I’m as guilty as the next mom of concocting elaborate stories about my baby– what she likes, why she likes it, how she is, who she is– but every time I stumble upon a narrative that feels like it might suit Cora, she does a 180 and surprises me. I love that about her.
A few weeks ago, smack in the middle of an especially trying couple of weeks, we somehow decided that Cora was “so over being a baby.” As Cora grunted and twisted and pushed away from the things that once comforted her, the narrative did seem to explain a few things. She just wanted to grow up and do the things that grown ups (or at the very least, kids) do. She was tired of being stuck inside this baby body, unable to move or communicate the way she wanted to. She was ready for the next thing.
But when the storm passed, a new Cora emerged– a smiley, giggly jokester with wide blue eyes that seemed to be saying, “hi, I love you more than my gurgles and coos can possibly express and I’m genuinely happy to be here.”
It was a good reminder– a little slap on the wrist– that, wow, there’s a lot more I don’t know about this person than I do.
But there are some things I do know, and while they may not be quintessentially Cora forever, they are definitely quintessentially Cora right now. These are those things:
She’s basically push button… assuming you get the timing right. Cora really only cries if she’s tired and you screwed up by not putting her down soon enough. If you get her to bed before napocalypse strikes, she’ll happily coo and talk to herself for a few minutes before falling asleep on her own. If you wait too long, it’s twenty minutes of rocking and pacing and bouncing while she cries her little heart out or, if you really dropped the ball, nursing while doing all three.
Speaking of sleep, the kid LOVES that shit. Just last month I was convinced she’d be my Solly baby for at least a couple more months, wrapped against my body for all her best naps. Instead she’s been having a love affair with her crib and strongly prefers to nap there, undisturbed, for up to three hours at a stretch. Unfortunately, a full night of sleep remains elusive since those glorious two weeks she slept through the night two months ago, but more nighttime sleep is coming soon; I can feel it.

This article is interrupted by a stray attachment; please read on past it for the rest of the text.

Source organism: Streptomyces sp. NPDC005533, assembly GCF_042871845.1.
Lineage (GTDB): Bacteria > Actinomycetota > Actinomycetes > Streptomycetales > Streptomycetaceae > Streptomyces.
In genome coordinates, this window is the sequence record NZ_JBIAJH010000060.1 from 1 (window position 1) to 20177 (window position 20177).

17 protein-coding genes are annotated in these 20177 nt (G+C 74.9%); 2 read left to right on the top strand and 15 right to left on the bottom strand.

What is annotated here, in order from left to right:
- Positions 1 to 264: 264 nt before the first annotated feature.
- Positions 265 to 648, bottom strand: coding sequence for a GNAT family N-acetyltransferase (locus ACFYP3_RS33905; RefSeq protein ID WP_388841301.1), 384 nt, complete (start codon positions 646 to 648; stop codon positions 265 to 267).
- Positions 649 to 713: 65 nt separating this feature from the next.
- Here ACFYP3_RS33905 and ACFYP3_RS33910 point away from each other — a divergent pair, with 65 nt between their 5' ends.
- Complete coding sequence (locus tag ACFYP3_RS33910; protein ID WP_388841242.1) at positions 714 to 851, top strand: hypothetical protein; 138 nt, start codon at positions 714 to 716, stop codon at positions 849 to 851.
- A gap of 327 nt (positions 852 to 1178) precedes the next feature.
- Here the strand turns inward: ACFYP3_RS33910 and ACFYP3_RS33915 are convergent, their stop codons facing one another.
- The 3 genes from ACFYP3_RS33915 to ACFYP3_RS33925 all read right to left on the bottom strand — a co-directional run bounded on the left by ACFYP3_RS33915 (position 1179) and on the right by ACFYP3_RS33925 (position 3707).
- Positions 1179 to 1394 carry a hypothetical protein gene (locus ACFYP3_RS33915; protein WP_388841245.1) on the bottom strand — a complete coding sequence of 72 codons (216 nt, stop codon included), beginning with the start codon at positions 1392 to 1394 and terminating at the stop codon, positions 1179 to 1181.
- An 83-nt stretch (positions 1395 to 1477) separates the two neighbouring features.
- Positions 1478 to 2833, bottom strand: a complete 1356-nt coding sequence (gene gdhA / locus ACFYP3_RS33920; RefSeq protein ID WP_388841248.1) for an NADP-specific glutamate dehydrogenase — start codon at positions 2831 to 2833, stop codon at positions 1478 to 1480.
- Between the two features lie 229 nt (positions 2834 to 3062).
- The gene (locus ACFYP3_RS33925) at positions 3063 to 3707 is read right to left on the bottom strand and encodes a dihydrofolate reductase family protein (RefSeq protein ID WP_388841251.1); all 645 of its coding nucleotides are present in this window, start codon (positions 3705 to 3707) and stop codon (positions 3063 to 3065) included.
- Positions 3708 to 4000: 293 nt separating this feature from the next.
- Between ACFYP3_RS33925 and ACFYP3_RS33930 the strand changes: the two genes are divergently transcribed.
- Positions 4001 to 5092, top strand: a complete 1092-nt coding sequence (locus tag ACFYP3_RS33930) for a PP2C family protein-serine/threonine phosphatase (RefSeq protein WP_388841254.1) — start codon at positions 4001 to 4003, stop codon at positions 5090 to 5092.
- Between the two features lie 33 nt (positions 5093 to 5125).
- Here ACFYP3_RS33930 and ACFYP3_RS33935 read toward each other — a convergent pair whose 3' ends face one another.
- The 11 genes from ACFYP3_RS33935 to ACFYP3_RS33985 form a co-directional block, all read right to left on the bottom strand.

She is positively joyful. Cora flashes smiles so pure and joyful I forget the rest of the world for a moment. My favorite smiles are the ones she gives me just before she nurses, when she’s too distracted by her own happiness to focus on the task at hand just yet. She catches my eye, flashes me a huge gummy smile, and gabs excitedly for a bit. It feels like she’s choosing to enjoy the moment for a quick sec before we get down to business. What a wise little soul.
She’s got fire in her. When she hates something, she’ll let you know. Cora’s disapproval starts with a twist and a grunt but escalates quickly to a single ear-piercing shriek if you don’t fix the problem stat. While I probably would never describe Cora as “chill,” I do have to give it to her– she’s an excellent communicator. Random things that pissed her off this month:
- When I tried to put her in a new carrier with an infant insert thing.
- When my milk was a bit too plentiful and sprayed her in the face.
- When tummy time lasted too long.
- When she scooched herself completely sideways in the crib and lodged herself between the bars.
- When she was tired and I tried to do anything other than put her down so she could sleep already damnit.
Her hair is absolutely untamable. I’ve tried it all. Brushing it with water. Coconut oil. Aloe vera. More frequent baths. Less frequent baths. Nothing can tame these electrified locks. She’s also getting that characteristic four-month-old bald spot on the back of her head, and the hair at the nape of her neck tangles into dreadlocks with baffling ease. So instead of taming, we embrace Captain Crazy Hair for who she is– or otherwise stick a bonnet or a bow on her and call it a day.
She giggles! We had a giggle drought after her first little laugh last month, but Cora gave us the gift of consistent giggles this Christmas– the best gift a baby could give, really. Bare belly kisses are the most delicious way to extract Cora’s throaty chuckles, but sometimes you can get ’em with as little as a glance and a smile.